Technology has been transforming the workplace landscape over the years with a piece of innovation being added to make the process better. The industrial revolution had business owners build factories with a production line to speed up the manufacturing process. The telephone became an indispensable business tool for faster communication and the computer changed the way we store and process data. The most recent game-changer is the Internet, which opened the doors for countless possibilities.
As much as the internet has helped with workplace progress by leaps and bounds, there’s a new player in town to disrupt the current status quo. We have now reached a time when it was once perceived as the future—a future where robots are doing certain jobs humans once held. This may be regarded as a threat, but it’s the next logical step up the ladder of technological progress.
This time, we have a computer program or ‘machine’ that’s tasked to take on repetitive jobs, leaving humans to handle more complex problems to maximize their potential. Enter robotic process automation.
The Rise of Robotics Process Automation
They say ‘necessity is the mother of all invention,’ so when a need like automating repetitive, menial, and tedious tasks presented itself, this leads to the creation of robotic process automation. Robotic process automation, or RPA, is an emerging form of business process automation technology that uses software robots or artificial intelligence to perform what could be defined as labour-intensive tasks.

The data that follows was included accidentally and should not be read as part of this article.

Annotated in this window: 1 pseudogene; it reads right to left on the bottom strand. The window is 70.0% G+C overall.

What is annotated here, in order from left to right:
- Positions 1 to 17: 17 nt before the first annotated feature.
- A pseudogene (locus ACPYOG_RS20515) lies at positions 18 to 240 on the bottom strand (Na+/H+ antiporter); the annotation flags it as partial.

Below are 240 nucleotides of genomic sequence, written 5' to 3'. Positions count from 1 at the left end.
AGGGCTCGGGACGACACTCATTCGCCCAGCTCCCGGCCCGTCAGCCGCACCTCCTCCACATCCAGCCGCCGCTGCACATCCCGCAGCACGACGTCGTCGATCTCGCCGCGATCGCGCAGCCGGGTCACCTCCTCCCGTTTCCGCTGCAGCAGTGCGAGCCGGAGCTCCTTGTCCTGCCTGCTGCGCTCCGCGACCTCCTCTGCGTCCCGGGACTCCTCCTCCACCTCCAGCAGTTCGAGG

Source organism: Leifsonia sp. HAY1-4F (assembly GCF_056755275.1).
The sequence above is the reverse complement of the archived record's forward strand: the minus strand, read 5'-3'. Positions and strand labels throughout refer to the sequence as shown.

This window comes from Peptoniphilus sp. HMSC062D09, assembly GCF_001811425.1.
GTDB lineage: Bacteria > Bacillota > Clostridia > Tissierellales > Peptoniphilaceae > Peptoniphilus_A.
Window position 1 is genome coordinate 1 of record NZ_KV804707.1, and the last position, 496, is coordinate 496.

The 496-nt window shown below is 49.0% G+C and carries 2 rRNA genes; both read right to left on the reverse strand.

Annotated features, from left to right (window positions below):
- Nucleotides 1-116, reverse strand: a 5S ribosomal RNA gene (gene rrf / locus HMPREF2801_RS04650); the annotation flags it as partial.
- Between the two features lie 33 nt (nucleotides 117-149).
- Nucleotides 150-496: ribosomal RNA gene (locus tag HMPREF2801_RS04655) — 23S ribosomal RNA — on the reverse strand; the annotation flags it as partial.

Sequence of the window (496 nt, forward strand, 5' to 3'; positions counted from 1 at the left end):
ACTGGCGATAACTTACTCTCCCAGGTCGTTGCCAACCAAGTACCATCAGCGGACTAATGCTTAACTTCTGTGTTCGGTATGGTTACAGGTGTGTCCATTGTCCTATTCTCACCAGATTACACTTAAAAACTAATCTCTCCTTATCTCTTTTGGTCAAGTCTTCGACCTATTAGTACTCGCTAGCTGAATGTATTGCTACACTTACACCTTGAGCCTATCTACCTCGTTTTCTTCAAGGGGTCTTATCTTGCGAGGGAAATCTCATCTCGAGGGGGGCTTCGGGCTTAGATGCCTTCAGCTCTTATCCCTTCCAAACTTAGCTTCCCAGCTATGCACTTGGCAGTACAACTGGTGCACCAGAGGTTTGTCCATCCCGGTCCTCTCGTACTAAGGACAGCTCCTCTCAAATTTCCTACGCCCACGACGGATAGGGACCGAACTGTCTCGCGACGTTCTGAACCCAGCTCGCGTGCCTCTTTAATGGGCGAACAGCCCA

RPA was the brainchild of two process automation experts, Alastair Bathgate and David Moss, when they set out to develop technology that aims to improve efficiency and effectiveness of organizations. They created a digital workforce that follows rule-based business processes and interacts with the organization’s systems in the same way existing users do.
Essentially, RPA is left to handle high-volume and repeatable tasks such as handling customer queries, calculations, maintenance of records, and transactions. It mimics a human worker by logging into applications, entering data, completing tasks, and logging out.
Large companies have realized the more attractive benefits of RPA, so they’re starting to pivot from traditional methods to software-run labour so they can gain high volume output and through the automation of highly transactional manual processes. This is particularly helpful in highly regulated industries, where the speed, accuracy, and analytics of RPA will decrease compliance costs and mitigate risks. In addition, RPA makes it easier to comply with industry and audit regulations.
RPA vs. Outsourcing
Outsourcing has opened the floodgates of opportunity as it grew to global proportions. When businesses saw that locally sourced labour was a lot more expensive than what they could find elsewhere, outsourcing eventually progressed to offshoring. It became about hiring the more cost-effective people to streamline business processes with the help of technology. However, with robotic process automation slowly entering the picture, this has become a more attractive option.